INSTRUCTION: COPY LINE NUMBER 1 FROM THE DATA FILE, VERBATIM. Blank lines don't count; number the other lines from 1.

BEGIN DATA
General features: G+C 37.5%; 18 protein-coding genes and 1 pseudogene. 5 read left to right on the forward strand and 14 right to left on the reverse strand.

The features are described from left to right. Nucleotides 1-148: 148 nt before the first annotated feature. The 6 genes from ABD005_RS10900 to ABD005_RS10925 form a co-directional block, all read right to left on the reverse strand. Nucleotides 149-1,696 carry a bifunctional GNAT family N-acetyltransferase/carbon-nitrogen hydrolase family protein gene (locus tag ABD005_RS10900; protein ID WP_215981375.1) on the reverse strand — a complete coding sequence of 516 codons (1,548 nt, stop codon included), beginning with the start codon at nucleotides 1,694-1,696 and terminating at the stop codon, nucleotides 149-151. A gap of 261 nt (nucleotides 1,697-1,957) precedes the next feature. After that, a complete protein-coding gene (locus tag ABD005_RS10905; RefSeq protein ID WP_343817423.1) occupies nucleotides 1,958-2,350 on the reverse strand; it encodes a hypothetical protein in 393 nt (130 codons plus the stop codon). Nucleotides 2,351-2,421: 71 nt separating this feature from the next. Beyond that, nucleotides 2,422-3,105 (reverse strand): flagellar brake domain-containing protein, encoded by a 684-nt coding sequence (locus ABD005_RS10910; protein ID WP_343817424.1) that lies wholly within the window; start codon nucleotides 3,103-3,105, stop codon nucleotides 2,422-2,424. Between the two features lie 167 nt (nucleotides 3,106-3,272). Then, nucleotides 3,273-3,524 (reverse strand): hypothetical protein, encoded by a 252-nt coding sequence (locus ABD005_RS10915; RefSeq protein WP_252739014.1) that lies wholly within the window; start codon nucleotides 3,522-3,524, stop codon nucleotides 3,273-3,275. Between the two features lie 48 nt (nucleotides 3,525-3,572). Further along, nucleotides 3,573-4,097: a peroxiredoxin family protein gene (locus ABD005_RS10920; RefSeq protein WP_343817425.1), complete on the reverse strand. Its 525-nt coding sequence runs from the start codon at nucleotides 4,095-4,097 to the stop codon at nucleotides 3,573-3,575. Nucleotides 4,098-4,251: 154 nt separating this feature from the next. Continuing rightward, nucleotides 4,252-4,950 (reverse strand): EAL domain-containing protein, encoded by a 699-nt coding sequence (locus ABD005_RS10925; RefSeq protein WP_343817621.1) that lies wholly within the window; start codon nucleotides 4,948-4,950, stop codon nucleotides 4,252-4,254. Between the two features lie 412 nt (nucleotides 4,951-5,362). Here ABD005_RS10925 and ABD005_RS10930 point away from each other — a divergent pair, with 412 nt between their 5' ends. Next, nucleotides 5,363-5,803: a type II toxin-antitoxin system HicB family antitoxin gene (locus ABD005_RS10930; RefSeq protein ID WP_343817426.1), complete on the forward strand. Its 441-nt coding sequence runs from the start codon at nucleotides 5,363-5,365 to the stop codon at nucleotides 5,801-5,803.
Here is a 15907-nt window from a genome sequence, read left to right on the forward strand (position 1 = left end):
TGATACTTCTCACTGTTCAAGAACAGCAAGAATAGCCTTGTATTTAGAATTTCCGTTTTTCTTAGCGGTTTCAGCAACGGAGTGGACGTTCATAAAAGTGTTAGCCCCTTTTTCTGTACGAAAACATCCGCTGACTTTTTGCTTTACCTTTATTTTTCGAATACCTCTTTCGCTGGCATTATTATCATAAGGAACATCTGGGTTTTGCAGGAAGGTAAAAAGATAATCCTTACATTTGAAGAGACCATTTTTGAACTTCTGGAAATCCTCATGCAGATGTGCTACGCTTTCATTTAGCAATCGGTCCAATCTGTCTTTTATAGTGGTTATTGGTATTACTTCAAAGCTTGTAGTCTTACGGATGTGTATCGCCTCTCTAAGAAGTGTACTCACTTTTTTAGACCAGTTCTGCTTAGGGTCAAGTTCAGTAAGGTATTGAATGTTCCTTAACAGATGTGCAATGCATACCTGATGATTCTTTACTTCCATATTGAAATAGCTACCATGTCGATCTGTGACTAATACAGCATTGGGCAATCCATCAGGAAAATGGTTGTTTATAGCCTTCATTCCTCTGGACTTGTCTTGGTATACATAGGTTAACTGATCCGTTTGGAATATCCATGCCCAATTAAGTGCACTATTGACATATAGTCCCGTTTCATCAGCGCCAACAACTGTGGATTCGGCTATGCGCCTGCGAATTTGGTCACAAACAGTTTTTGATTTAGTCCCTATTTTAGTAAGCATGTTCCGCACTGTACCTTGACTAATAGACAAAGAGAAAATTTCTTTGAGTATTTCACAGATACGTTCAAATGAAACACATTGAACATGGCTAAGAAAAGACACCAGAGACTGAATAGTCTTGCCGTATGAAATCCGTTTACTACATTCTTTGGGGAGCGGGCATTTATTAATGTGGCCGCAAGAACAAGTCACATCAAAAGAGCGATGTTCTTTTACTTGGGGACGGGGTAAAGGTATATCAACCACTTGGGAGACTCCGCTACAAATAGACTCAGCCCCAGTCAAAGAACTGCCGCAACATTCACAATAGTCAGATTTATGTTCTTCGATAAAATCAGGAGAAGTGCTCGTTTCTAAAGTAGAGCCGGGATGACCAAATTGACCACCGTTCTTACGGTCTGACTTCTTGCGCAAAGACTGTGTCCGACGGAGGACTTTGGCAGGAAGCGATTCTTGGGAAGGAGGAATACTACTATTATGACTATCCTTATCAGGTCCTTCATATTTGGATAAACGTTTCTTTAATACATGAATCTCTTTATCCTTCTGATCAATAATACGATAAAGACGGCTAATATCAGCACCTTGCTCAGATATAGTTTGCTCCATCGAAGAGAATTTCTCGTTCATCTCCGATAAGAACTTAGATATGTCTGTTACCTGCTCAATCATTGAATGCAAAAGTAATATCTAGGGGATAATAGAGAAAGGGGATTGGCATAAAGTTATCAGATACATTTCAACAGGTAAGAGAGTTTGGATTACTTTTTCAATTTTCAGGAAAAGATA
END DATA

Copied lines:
General features: G+C 37.5%; 18 protein-coding genes and 1 pseudogene. 5 read left to right on the forward strand and 14 right to left on the reverse strand.